Direct deposit into a savings account

Out of sight, into your savings

Direct deposit—alliteration and a convenient way to get paid. Rather than receiving and depositing a check every pay period (or other checks, such as Social Security), direct deposit automatically transfers your pay to your bank account. So you can spend less time check-signing and more time high-fiving (about your newfound time).

But you may have some questions. Should you direct deposit to a checking or savings account? Can salary be deposited in a savings account? Do people still high-five? Check out the SFAQs (semi-frequently asked questions) below to learn more.

Can you have direct deposits sent to a savings account?

Typically, yes—many direct deposit programs allow you to send your paycheck to a savings or checking account, and some even allow you to split it between the two.1

Savings accounts may have transaction limits and typically have higher interest rates than checking accounts, so people tend to use these to save.2 Checking accounts, on the other hand, have no limits on transactions and generally have little to no interest, so they’re usually used for everyday spending.2

People may split their direct deposit between these accounts to fund their everyday lives while building a nest egg or emergency fund.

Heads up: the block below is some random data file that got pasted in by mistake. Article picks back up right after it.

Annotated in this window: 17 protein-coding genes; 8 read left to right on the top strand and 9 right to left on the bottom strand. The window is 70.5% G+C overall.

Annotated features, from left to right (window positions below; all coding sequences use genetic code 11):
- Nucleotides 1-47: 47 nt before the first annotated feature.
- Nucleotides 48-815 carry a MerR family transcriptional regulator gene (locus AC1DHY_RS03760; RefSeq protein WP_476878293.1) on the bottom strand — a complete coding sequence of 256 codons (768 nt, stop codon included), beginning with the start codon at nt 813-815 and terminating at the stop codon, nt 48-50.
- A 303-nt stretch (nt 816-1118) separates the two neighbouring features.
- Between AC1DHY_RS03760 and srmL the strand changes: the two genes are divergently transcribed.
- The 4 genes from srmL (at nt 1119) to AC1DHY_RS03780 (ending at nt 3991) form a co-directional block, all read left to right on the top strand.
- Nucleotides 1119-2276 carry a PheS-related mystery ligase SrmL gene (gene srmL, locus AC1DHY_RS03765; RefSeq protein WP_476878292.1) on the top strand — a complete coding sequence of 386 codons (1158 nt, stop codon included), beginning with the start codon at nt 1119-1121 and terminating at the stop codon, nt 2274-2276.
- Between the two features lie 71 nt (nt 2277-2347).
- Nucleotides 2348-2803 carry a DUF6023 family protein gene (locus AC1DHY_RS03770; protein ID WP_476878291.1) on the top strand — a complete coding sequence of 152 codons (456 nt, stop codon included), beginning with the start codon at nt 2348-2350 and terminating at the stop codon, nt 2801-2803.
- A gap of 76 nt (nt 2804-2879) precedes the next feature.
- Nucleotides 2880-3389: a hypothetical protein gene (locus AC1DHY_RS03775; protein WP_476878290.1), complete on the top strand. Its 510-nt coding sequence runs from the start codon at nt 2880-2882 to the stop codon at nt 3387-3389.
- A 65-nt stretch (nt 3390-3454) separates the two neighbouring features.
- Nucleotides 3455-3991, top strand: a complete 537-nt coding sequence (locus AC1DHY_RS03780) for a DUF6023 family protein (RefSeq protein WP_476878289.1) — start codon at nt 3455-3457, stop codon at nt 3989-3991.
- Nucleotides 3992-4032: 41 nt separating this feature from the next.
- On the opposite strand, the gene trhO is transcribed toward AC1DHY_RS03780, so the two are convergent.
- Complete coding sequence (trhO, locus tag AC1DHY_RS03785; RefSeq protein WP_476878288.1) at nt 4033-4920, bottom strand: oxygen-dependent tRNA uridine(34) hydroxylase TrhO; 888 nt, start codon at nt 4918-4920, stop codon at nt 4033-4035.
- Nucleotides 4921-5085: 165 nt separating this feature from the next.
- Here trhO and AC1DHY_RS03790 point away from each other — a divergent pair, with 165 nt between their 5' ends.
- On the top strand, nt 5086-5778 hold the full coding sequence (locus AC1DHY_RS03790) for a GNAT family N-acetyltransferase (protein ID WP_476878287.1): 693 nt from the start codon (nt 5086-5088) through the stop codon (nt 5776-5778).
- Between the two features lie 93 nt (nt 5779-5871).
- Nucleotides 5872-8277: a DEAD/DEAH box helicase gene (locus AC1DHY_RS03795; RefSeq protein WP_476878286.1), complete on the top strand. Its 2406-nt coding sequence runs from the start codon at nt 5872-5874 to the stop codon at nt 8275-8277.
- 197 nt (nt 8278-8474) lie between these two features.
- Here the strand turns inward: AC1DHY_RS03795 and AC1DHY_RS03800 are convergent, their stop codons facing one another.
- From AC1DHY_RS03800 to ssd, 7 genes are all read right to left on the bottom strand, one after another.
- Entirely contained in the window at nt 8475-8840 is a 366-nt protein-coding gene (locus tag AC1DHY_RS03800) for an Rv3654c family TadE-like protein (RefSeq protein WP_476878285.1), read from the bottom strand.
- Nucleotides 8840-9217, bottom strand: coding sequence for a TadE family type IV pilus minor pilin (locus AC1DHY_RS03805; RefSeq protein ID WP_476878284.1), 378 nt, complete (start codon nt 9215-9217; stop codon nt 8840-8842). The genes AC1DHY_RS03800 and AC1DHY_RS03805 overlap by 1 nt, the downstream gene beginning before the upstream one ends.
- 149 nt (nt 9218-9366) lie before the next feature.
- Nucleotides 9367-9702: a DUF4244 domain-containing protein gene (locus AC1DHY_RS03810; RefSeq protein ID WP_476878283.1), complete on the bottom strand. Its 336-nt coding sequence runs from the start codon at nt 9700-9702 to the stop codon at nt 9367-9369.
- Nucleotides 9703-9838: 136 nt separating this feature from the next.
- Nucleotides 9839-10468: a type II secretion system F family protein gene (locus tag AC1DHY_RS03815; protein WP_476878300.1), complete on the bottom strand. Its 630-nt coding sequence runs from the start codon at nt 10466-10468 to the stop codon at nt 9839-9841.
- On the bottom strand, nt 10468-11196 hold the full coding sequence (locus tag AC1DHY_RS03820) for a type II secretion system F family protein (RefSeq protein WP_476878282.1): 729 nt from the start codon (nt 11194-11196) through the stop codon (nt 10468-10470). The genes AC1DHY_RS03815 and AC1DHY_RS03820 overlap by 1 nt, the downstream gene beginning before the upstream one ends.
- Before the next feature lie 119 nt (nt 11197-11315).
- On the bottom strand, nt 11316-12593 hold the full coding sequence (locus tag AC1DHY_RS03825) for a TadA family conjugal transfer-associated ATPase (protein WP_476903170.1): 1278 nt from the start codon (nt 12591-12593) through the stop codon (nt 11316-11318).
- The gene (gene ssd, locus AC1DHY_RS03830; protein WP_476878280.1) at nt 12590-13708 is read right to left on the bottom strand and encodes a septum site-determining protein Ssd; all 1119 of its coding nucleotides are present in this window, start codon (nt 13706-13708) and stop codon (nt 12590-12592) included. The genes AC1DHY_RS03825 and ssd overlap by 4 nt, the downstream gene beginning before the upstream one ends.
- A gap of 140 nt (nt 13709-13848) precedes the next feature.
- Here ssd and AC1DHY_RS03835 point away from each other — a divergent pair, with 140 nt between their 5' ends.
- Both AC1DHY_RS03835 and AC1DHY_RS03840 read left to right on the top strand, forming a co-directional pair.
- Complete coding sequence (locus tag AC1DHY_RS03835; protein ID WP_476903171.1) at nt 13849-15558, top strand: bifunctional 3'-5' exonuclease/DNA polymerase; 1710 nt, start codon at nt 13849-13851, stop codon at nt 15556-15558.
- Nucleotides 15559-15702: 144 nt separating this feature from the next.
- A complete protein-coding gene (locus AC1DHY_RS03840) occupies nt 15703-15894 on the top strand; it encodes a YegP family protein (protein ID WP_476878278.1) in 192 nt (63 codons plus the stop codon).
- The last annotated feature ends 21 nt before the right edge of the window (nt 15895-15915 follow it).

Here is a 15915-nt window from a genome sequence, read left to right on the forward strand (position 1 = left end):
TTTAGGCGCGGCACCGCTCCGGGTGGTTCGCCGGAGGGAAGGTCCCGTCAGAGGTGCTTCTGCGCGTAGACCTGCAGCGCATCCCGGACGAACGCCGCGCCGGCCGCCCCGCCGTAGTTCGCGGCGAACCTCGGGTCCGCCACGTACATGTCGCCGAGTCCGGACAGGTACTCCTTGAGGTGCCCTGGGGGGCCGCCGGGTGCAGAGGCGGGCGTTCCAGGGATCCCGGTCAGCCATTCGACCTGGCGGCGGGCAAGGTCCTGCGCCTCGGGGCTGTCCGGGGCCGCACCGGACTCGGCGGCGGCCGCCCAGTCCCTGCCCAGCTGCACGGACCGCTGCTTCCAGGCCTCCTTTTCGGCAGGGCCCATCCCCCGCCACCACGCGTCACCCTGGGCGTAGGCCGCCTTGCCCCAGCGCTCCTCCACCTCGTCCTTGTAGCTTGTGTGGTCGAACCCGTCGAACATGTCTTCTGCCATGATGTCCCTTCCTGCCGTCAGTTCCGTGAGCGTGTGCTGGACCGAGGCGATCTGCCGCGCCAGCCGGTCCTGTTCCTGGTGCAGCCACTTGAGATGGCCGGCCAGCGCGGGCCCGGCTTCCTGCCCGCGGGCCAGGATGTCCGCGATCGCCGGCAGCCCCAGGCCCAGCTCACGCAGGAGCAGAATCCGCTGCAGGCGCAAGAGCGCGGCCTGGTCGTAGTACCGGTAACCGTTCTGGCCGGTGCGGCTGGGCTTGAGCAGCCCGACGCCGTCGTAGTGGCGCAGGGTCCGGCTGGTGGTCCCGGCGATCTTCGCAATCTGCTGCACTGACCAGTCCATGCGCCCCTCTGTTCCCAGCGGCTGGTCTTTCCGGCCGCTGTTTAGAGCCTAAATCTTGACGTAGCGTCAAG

How do I set up direct deposit?

Generally, you’ll follow these steps:3

  1. Ask your employer for a direct deposit form. If they don’t have one, you can probably get one from your bank or credit union.
  2. Complete the form. You’ll usually need the following: your bank’s address and routing number, your account number, the type(s) of account(s) you wish to deposit to (generally checking or savings) and possibly other info, such as your Social Security number.
  3. Choose a deposit amount. This is where you can choose to put 100% in a single account—or split it up between savings and checking.
  4. Submit it. After you’ve taken all these steps, give the form to your employer and give yourself a nice pat on the back. In some cases, you may also be asked to provide a voided check.

How do I set up direct deposit to savings?

Direct deposit forms differ, so there’s no evergreen answer. But if you’re enrolling in direct deposit, search the form for "account type." Here, you can usually choose savings. And if you’re already enrolled in direct deposit, you can talk to your HR or payroll representative about depositing to your savings account. You may also be able to do this online.

Can I direct deposit into an account without my name? To set up direct deposit, you need to give your employer your bank account and routing number—and typically, you don’t have the right to give out somebody else’s bank account information. Also, the bank will likely not authorize a deposit if the name on the deposit does not match the account owner’s name, as this could be an error or fraud.

If you want direct deposit, but don’t have a bank account, you may be able to get a prepaid debit card and have the money deposited onto it.4 Some online payment systems and apps can also receive direct deposits.